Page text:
The work of Long Live The Kings puts fish in rivers and leads to changes in management that protect and restore wild salmon

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This is an open letter to anyone who cares about wild salmon. There used to be millions of wild salmon in the waters of the Pacific Northwest. Now, there’s only a fraction of that. Where have all the salmon gone? That’s the question I, Duke Moscrip, owner of Duke’s Chowder House, have been asking recently.

Whatever the reason for the dwindling salmon population, we at Duke’s want to support Long Live The Kings to restore the wild salmon population. Long Live The Kings is a nonprofit organization committed to restoring wild salmon and steelhead and supporting sustainable fishing in the Pacific Northwest. For 30 years, Long Live The Kings has been helping those who make decisions about salmon to be successful by providing coordinated, scientifically credible and transparent solutions.

The work of Long Live The Kings puts fish in rivers and leads to changes in management that protect and restore wild salmon — the backbone of our Northwest ecosystems, including our orca whales — and is the foundation of a sustainable fishery.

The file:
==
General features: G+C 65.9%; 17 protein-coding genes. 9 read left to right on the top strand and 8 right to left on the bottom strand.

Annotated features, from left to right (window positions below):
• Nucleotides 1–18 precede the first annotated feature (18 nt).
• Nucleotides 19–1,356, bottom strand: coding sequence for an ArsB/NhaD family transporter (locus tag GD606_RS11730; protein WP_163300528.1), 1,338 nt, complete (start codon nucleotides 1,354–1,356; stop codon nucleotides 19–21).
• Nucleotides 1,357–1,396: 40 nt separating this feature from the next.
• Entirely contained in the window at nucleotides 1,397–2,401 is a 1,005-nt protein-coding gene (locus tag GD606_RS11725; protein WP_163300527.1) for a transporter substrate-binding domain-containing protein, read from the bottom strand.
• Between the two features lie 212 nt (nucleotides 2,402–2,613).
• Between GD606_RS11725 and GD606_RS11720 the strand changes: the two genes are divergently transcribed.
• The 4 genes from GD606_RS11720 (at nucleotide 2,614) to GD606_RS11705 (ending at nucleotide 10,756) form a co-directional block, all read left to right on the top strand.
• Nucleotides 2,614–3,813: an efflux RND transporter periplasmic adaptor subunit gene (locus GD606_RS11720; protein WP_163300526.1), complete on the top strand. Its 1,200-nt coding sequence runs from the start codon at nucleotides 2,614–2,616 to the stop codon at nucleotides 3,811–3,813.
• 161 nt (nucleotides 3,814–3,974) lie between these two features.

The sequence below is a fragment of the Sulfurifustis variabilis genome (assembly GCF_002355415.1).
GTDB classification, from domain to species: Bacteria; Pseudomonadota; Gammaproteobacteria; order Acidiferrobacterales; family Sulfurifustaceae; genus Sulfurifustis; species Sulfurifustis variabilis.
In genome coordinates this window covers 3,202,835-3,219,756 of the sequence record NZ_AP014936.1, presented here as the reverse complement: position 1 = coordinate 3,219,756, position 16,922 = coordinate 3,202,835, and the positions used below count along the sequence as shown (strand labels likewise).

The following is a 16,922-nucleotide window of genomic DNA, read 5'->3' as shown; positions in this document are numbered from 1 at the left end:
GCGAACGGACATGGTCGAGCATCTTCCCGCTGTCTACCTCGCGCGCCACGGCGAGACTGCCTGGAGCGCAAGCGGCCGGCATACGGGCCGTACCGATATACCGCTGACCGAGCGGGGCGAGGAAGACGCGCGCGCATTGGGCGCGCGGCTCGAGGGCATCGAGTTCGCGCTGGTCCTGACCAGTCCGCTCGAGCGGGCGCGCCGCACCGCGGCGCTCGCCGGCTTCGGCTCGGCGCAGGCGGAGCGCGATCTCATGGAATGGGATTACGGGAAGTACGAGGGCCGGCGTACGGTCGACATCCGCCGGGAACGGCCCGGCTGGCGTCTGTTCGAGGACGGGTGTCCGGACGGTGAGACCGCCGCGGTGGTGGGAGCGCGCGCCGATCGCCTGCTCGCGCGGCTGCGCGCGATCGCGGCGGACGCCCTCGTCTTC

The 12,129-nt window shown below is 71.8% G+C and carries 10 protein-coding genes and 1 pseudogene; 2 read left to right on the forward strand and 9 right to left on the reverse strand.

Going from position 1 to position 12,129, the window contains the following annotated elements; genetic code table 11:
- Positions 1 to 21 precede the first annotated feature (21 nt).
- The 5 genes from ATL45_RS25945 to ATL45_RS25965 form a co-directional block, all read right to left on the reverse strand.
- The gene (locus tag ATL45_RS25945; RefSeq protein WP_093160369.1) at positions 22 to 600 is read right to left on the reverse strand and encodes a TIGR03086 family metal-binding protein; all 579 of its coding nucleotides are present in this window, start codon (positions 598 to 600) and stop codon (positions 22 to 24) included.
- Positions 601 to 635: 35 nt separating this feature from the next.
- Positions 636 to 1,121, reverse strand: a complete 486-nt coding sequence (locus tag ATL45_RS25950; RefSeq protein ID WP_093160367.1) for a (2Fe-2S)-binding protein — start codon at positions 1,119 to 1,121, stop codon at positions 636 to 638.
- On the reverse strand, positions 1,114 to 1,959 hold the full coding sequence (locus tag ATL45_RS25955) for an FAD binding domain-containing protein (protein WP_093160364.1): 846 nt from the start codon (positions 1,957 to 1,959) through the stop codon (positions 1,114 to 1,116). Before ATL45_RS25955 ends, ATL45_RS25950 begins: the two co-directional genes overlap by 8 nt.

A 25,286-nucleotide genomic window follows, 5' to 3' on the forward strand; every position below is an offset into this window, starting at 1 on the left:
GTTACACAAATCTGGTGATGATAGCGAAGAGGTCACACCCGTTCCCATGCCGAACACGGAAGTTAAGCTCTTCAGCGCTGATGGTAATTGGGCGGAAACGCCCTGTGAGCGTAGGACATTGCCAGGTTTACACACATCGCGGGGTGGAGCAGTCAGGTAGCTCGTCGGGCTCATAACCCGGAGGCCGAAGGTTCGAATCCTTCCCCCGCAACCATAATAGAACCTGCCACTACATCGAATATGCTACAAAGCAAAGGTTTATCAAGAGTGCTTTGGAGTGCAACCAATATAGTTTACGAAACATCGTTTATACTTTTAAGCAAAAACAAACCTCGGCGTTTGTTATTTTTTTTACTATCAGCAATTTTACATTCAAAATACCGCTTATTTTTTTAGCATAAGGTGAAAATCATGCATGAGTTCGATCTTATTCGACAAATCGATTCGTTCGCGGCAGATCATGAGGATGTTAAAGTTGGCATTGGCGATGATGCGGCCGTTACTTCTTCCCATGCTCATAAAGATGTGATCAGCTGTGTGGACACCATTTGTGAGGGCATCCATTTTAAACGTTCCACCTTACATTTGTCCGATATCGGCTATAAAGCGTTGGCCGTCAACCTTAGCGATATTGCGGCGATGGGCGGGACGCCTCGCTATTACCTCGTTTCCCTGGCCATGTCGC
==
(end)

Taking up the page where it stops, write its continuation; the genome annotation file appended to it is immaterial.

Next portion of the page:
Duke’s Chowder House has established a sterling reputation for serving only sustainable seafood. We recently received the highest rating in the world for sustainability by Fish2Fork, and a 100 percent sustainable seafood volume compliance rating from Smart Catch.

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Now is the time to support the efforts of Long Live The Kings. GiveBIG and support the restoration of our wild resource. If we don’t do it, who will? Let’s not take the risk that our salmon disappear from our waters.

Sustainability is personal to me. I want to do everything I can to make sure that there is plenty of wild salmon for our grandchildren and our grandchildren’s grandchildren. Help me by helping Long Live The Kings. Together we can move mountains and restore our wild salmon back to our waters.

For more information about Long Live The Kings, visit www.lltk.org.

For more information about Duke’s Chowder House, visit www.dukeschowderhouse.com.